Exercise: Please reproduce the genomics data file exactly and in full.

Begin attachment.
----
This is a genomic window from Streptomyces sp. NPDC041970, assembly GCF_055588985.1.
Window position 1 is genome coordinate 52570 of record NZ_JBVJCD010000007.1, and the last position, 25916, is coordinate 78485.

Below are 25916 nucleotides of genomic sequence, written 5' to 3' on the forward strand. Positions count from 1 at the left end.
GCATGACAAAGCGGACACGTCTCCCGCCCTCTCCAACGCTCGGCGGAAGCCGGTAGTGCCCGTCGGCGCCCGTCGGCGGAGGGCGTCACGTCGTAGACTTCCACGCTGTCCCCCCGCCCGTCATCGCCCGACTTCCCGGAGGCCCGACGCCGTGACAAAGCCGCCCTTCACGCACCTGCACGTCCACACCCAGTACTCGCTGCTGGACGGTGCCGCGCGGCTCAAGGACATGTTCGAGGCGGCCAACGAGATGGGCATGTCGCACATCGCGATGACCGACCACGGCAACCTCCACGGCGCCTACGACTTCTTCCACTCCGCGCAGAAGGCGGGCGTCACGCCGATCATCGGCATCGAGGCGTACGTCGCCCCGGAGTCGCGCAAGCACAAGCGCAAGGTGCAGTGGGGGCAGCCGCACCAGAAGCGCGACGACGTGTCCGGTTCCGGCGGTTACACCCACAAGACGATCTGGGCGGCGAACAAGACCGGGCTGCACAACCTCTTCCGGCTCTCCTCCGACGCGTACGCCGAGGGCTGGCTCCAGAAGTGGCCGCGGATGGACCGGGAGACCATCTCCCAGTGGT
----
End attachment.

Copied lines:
This is a genomic window from Streptomyces sp. NPDC041970, assembly GCF_055588985.1.
Window position 1 is genome coordinate 52570 of record NZ_JBVJCD010000007.1, and the last position, 25916, is coordinate 78485.

Below are 25916 nucleotides of genomic sequence, written 5' to 3' on the forward strand. Positions count from 1 at the left end.
GCATGACAAAGCGGACACGTCTCCCGCCCTCTCCAACGCTCGGCGGAAGCCGGTAGTGCCCGTCGGCGCCCGTCGGCGGAGGGCGTCACGTCGTAGACTTCCACGCTGTCCCCCCGCCCGTCATCGCCCGACTTCCCGGAGGCCCGACGCCGTGACAAAGCCGCCCTTCACGCACCTGCACGTCCACACCCAGTACTCGCTGCTGGACGGTGCCGCGCGGCTCAAGGACATGTTCGAGGCGGCCAACGAGATGGGCATGTCGCACATCGCGATGACCGACCACGGCAACCTCCACGGCGCCTACGACTTCTTCCACTCCGCGCAGAAGGCGGGCGTCACGCCGATCATCGGCATCGAGGCGTACGTCGCCCCGGAGTCGCGCAAGCACAAGCGCAAGGTGCAGTGGGGGCAGCCGCACCAGAAGCGCGACGACGTGTCCGGTTCCGGCGGTTACACCCACAAGACGATCTGGGCGGCGAACAAGACCGGGCTGCACAACCTCTTCCGGCTCTCCTCCGACGCGTACGCCGAGGGCTGGCTCCAGAAGTGGCCGCGGATGGACCGGGAGACCATCTCCCAGTGGT